Sweet new home for Sweet Meadow Café: Popular Salisbury restaurant will move to the Bernhardt building
By Katie Scarvey
For the Salisbury Post
Say it isn’t so! The last day of operation for the Sweet Meadow Café on West Innes Street – a beloved Salisbury institution – is Dec. 21.
But fear not, faithful Sweet Meadow fans. A bigger and better Sweet Meadow is opening just around the corner in the old Bernhardt Hardware building in the 100 block of North Main Street.
If things go as planned, the new Sweet Meadow Café will be up and running in mid- to late January.
“The renovation is just tremendous,” says owner Heather Teeter, who began considering a move last year when she heard one of her regular customers, Bryan Wymbs, talking about his recent purchase of the Bernhardt building with his business partner, Chad Vriesema. Teeter floated the idea of Sweet Meadow as a tenant.
“Our initial plan was not necessarily for a restaurant (in that space),” Wymbs said. But partly because he’s such a fan of the café – he’s eaten there at least once a month for the past 10 years, he says – Wymbs was open to the suggestion.
Central Piedmont Builders is doing the renovation.
The move makes sense. The current Sweet Meadow Café, which opened its doors in 1987 under the ownership of Marilyn Harrison, has outgrown its space. Staff served Sunday brunch to 106 people recently—and had to turn away 30 more. The new location will offer seating for 70 or more, as well as a brick patio area with additional seating.
Patrons will be able to enter from the front or the back, with access from both the parking lot and the street.
No huge changes are in the works. “We’re maintaining our quirky, intimate atmosphere,” Teeter says. “We’re maintaining our menu and our vegetarian and vegan friendliness. We like what we do. We just want to grow it.”
The café has so many diehard fans of its signature dishes that the menu will remain the same, says Teeter, who plans to bring her creative energy to bear with the daily specials. Teeter’s priority has always been serving “real food” – nothing from a mix. And that definitely won’t change.
The café’s farm-to-fork approach will also remain a priority. “During the growing season we get nearly 100 percent of our produce from local farms,” Teeter says. “I would love to get all of my ingredients locally sourced.”
One change for the café, which currently serves beer and wine, will be the addition of what Teeter calls “a big boy bar.” Don’t expect trendy, blender drinks.
“We’re going retro with the cocktails,” says Teeter, a plan that Wymbs applauds. “Our niche will be classic old cocktails.” Think brown derbies, whiskey sours, Manhattans, sidecars. (Teeter has good memories from when she used to muddle cherries and oranges as a girl for her grandmother’s old fashioneds.)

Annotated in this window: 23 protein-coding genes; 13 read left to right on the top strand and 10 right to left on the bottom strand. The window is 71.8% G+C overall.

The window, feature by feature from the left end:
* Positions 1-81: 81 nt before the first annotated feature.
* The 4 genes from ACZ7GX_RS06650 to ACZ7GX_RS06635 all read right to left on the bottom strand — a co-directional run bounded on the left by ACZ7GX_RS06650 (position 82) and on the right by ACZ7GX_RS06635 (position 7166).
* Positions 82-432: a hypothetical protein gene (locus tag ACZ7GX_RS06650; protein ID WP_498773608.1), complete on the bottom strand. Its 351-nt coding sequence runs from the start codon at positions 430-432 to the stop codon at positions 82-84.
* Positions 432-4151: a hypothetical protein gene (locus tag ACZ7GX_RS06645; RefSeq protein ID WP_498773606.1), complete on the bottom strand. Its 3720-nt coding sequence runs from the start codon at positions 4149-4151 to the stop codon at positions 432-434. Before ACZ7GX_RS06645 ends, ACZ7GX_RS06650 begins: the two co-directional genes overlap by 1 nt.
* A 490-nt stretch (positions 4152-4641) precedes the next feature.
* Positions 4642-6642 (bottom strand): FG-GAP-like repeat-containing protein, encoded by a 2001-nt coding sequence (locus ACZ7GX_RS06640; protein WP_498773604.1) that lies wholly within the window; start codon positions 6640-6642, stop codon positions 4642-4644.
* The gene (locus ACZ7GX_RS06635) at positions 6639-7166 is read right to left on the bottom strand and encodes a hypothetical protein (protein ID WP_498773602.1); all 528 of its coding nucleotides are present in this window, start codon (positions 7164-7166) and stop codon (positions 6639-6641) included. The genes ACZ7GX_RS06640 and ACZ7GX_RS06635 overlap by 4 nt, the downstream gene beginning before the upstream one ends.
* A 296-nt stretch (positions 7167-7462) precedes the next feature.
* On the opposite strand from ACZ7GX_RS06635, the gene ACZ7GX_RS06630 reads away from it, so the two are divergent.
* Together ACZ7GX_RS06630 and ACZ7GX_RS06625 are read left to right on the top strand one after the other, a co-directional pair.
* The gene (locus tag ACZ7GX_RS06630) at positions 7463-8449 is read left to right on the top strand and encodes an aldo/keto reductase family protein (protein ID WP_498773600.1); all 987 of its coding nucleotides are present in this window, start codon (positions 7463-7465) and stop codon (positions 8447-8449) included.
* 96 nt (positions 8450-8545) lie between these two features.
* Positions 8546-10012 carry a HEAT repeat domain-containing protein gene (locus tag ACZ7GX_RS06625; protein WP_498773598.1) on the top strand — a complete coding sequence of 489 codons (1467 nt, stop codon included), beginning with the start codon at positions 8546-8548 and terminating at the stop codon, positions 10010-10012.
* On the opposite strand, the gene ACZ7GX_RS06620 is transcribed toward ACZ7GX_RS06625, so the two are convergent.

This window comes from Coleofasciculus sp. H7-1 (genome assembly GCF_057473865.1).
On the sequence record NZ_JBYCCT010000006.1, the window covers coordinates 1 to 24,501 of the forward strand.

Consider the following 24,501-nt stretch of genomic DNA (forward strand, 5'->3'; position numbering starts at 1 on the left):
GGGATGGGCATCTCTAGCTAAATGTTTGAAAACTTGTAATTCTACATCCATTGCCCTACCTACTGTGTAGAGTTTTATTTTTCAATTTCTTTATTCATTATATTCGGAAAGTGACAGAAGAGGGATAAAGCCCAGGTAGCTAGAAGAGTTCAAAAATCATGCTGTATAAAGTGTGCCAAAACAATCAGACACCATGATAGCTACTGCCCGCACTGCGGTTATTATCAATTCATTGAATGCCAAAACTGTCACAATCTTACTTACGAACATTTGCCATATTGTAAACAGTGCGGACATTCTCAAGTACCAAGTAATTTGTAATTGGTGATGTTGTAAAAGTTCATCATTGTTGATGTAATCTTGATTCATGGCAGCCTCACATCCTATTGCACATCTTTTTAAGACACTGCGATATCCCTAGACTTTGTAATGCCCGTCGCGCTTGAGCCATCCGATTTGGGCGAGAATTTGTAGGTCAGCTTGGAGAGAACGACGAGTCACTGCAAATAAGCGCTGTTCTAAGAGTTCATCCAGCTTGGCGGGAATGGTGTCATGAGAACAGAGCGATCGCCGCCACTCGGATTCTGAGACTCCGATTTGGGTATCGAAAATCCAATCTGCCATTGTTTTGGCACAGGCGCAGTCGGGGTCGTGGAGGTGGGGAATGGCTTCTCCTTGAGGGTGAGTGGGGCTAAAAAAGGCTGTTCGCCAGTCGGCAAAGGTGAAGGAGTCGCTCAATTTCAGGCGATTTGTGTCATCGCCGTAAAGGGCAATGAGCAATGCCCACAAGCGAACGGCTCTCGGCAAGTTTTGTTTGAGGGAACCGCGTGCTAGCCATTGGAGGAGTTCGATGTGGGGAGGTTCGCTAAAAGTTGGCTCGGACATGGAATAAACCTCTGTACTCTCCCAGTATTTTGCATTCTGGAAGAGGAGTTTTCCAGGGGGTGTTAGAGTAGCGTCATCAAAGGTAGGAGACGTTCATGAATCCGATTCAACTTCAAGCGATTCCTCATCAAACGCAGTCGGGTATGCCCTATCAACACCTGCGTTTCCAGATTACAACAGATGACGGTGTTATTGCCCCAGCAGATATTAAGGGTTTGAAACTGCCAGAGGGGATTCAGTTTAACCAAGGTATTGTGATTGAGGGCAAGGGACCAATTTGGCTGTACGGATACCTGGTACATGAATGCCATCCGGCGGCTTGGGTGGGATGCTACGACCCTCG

“I think that what Heather’s got going and what she’s planning to do is really exciting,” says Wymbs, who adds that the restaurant’s strong track record and faithful clientele make customizing the space a less risky proposition than it might otherwise have been.
The restaurant will create several new full-time positions and five or so part-time positions. Teeter is happy to have restaurant industry veteran Sean Sindle coming aboard as the front-of-house manager. Fans of long-time Sweet Meadow employee Richie Mutz will be relieved to know that he will be making the move. Teeter will begin accepting resumes in January for additional staff.
The distinctive spirit that defines Sweet Meadow will continue to prevail at the new location. “We are going to take all of our funky, eclectic weirdness with us,” Teeter says, including the mismatched tables and chairs, the cobalt blue bottles in the window, the sunny yellow color scheme, the Sam Rigling painting and even the old piano.
“That’s a lot of history to carry, even just around the corner,” Teeter says.
At the new place, Teeter is planning a hallway gallery – connecting the front and back dining rooms – that will feature local artists. Sweet Meadow has long been artist-friendly. The restaurant used to host Black Cat readings on Thursday nights, with poets, fiction writers and singer-songwriters sharing their talents in the intimate space.
Teeter has many fond memories from Sweet Meadow’s current location, but not everything quirky about the place was charming – like the lack of central air.
Teeter is thrilled to be getting a brand-new kitchen and environmental controls that will provide air conditioning during the summer.
“That’s huge, right there,” says Teeter, who notes that some patrons admitted avoiding Sweet Meadow during July and August because they just couldn’t take the heat, which hovered at 87 degrees on the hottest days.
The new Sweet Meadow will have expanded hours. Lunch will be served Tuesday through Saturday, 11 a.m.-3 p.m. Dinner will be served Wednesday through Saturday from 5-9 p.m. Sunday brunch hours will be extended, from 11 a.m.-3 p.m. The restaurant will be closed Mondays.
Teeter is extending an invitation to anyone who has ever worked at Sweet Meadow, from its beginnings in 1987 to now, to meet between 2 and 3 p.m. Dec. 21 at the restaurant for a group photo.
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